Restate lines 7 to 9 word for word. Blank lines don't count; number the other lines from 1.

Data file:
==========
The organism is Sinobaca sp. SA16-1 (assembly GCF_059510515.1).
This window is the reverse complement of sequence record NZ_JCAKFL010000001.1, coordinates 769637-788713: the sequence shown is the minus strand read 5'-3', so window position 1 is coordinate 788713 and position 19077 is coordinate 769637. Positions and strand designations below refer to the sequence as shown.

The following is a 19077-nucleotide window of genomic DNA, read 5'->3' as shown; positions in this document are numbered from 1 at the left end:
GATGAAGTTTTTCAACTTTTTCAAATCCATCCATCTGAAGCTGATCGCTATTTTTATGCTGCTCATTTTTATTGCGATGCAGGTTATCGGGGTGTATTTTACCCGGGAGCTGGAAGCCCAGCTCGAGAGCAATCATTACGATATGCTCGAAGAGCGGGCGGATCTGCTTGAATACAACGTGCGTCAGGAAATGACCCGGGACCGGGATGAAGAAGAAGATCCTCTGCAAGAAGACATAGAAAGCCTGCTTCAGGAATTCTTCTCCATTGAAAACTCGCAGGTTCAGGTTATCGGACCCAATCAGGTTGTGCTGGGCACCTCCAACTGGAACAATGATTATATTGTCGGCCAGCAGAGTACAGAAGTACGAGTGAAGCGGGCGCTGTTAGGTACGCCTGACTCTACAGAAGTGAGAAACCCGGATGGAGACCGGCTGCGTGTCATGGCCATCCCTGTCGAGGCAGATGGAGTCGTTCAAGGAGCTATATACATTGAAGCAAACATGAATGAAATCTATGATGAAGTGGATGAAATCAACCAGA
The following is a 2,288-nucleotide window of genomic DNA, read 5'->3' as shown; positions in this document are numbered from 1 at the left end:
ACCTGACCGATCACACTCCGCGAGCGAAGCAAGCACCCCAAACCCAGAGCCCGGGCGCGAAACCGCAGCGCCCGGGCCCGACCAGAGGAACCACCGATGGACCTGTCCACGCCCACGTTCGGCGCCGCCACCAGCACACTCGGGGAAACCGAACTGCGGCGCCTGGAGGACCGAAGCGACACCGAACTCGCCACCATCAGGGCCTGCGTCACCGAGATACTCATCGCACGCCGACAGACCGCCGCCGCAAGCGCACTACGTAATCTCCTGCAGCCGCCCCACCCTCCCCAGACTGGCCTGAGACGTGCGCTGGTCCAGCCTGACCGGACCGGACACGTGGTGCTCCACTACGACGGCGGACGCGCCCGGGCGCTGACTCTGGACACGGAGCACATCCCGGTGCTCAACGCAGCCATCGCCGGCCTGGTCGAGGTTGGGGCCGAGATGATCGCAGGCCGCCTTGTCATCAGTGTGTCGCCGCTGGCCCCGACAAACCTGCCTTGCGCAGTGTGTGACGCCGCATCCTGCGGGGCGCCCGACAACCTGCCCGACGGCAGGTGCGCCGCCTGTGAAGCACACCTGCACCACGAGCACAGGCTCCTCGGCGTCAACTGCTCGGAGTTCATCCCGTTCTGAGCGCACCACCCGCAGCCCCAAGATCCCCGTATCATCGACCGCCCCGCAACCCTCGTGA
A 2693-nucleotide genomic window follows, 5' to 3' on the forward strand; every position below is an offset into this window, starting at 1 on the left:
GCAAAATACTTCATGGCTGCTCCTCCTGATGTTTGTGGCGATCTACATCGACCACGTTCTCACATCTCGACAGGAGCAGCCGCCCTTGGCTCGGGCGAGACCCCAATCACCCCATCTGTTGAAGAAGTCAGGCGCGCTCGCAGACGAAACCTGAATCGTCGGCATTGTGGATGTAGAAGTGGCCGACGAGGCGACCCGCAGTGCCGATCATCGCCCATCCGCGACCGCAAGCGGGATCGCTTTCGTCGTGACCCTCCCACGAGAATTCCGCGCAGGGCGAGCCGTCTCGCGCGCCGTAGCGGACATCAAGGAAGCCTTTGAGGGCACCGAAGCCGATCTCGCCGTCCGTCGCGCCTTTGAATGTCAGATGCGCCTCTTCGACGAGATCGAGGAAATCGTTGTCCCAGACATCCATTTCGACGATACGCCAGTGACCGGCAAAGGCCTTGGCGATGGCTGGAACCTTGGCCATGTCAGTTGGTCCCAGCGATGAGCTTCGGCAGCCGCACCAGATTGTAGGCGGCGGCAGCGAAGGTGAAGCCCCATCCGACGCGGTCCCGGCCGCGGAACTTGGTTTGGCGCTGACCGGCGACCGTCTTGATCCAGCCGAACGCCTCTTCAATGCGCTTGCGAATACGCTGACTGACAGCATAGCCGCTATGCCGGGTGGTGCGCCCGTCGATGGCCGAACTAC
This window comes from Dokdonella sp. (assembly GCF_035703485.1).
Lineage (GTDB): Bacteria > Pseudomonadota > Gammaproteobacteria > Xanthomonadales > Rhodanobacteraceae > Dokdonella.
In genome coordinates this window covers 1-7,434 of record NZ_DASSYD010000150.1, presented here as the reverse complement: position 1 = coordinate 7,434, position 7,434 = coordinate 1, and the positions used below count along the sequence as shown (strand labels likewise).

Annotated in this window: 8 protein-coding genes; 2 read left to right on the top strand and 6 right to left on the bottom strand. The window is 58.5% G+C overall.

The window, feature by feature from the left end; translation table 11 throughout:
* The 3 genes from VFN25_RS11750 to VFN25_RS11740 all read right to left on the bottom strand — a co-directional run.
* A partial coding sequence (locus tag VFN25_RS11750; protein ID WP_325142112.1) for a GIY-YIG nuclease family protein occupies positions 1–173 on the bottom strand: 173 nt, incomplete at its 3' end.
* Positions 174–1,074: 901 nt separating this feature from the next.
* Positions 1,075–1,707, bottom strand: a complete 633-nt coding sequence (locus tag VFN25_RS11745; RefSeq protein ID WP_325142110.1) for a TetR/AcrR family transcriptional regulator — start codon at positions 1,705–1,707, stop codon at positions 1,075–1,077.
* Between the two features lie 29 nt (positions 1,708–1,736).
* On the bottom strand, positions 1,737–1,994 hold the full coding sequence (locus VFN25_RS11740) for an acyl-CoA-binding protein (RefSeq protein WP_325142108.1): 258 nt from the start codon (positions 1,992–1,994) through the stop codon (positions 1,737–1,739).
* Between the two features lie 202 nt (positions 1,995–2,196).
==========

A 2693-nucleotide genomic window follows, 5' to 3' on the forward strand; every position below is an offset into this window, starting at 1 on the left:
GCAAAATACTTCATGGCTGCTCCTCCTGATGTTTGTGGCGATCTACATCGACCACGTTCTCACATCTCGACAGGAGCAGCCGCCCTTGGCTCGGGCGAGACCCCAATCACCCCATCTGTTGAAGAAGTCAGGCGCGCTCGCAGACGAAACCTGAATCGTCGGCATTGTGGATGTAGAAGTGGCCGACGAGGCGACCCGCAGTGCCGATCATCGCCCATCCGCGACCGCAAGCGGGATCGCTTTCGTCGTGACCCTCCCACGAGAATTCCGCGCAGGGCGAGCCGTCTCGCGCGCCGTAGCGGACATCAAGGAAGCCTTTGAGGGCACCGAAGCCGATCTCGCCGTCCGTCGCGCCTTTGAATGTCAGATGCGCCTCTTCGACGAGATCGAGGAAATCGTTGTCCCAGACATCCATTTCGACGATACGCCAGTGACCGGCAAAGGCCTTGGCGATGGCTGGAACCTTGGCCATGTCAGTTGGTCCCAGCGATGAGCTTCGGCAGCCGCACCAGATTGTAGGCGGCGGCAGCGAAGGTGAAGCCCCATCCGACGCGGTCCCGGCCGCGGAACTTGGTTTGGCGCTGACCGGCGACCGTCTTGATCCAGCCGAACGCCTCTTCAATGCGCTTGCGAATACGCTGACTGACAGCATAGCCGCTATGCCGGGTGGTGCGCCCGTCGATGGCCGAACTAC
This window comes from Dokdonella sp. (assembly GCF_035703485.1).